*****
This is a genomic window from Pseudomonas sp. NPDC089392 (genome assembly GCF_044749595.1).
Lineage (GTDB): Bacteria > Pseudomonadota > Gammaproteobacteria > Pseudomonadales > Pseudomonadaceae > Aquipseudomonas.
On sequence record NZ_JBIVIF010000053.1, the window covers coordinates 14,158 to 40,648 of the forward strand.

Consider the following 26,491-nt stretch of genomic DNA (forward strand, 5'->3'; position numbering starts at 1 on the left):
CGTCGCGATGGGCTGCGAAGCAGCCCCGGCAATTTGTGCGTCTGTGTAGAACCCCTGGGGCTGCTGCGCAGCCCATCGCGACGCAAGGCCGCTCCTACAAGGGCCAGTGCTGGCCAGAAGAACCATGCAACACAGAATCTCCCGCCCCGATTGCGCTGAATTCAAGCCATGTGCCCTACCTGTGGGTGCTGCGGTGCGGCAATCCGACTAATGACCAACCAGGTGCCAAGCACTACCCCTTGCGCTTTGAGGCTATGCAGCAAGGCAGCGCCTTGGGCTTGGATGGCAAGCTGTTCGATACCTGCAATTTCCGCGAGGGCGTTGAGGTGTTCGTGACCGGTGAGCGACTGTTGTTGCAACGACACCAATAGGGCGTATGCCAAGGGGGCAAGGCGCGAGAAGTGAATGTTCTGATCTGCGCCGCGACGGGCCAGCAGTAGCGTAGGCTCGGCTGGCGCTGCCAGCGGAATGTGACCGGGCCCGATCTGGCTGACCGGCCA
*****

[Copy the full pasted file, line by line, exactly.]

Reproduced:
This is a genomic window from Pseudomonas sp. NPDC089392 (genome assembly GCF_044749595.1).
Lineage (GTDB): Bacteria > Pseudomonadota > Gammaproteobacteria > Pseudomonadales > Pseudomonadaceae > Aquipseudomonas.
On sequence record NZ_JBIVIF010000053.1, the window covers coordinates 14,158 to 40,648 of the forward strand.

Consider the following 26,491-nt stretch of genomic DNA (forward strand, 5'->3'; position numbering starts at 1 on the left):
CGTCGCGATGGGCTGCGAAGCAGCCCCGGCAATTTGTGCGTCTGTGTAGAACCCCTGGGGCTGCTGCGCAGCCCATCGCGACGCAAGGCCGCTCCTACAAGGGCCAGTGCTGGCCAGAAGAACCATGCAACACAGAATCTCCCGCCCCGATTGCGCTGAATTCAAGCCATGTGCCCTACCTGTGGGTGCTGCGGTGCGGCAATCCGACTAATGACCAACCAGGTGCCAAGCACTACCCCTTGCGCTTTGAGGCTATGCAGCAAGGCAGCGCCTTGGGCTTGGATGGCAAGCTGTTCGATACCTGCAATTTCCGCGAGGGCGTTGAGGTGTTCGTGACCGGTGAGCGACTGTTGTTGCAACGACACCAATAGGGCGTATGCCAAGGGGGCAAGGCGCGAGAAGTGAATGTTCTGATCTGCGCCGCGACGGGCCAGCAGTAGCGTAGGCTCGGCTGGCGCTGCCAGCGGAATGTGACCGGGCCCGATCTGGCTGACCGGCCA